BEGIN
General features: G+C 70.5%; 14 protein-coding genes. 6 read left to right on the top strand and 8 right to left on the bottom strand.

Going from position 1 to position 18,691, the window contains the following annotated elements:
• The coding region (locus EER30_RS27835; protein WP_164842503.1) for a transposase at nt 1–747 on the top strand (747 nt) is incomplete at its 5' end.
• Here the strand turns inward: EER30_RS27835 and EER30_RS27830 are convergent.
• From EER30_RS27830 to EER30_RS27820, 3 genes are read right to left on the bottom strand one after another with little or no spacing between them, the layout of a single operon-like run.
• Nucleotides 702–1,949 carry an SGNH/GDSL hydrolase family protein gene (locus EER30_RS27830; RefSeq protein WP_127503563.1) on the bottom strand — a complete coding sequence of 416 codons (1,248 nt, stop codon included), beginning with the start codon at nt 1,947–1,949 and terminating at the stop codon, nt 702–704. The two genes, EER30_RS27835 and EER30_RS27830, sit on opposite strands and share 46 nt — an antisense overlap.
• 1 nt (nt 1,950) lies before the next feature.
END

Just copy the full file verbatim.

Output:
General features: G+C 70.5%; 14 protein-coding genes. 6 read left to right on the top strand and 8 right to left on the bottom strand.

Going from position 1 to position 18,691, the window contains the following annotated elements:
• The coding region (locus EER30_RS27835; protein WP_164842503.1) for a transposase at nt 1–747 on the top strand (747 nt) is incomplete at its 5' end.
• Here the strand turns inward: EER30_RS27835 and EER30_RS27830 are convergent.
• From EER30_RS27830 to EER30_RS27820, 3 genes are read right to left on the bottom strand one after another with little or no spacing between them, the layout of a single operon-like run.
• Nucleotides 702–1,949 carry an SGNH/GDSL hydrolase family protein gene (locus EER30_RS27830; RefSeq protein WP_127503563.1) on the bottom strand — a complete coding sequence of 416 codons (1,248 nt, stop codon included), beginning with the start codon at nt 1,947–1,949 and terminating at the stop codon, nt 702–704. The two genes, EER30_RS27835 and EER30_RS27830, sit on opposite strands and share 46 nt — an antisense overlap.
• 1 nt (nt 1,950) lies before the next feature.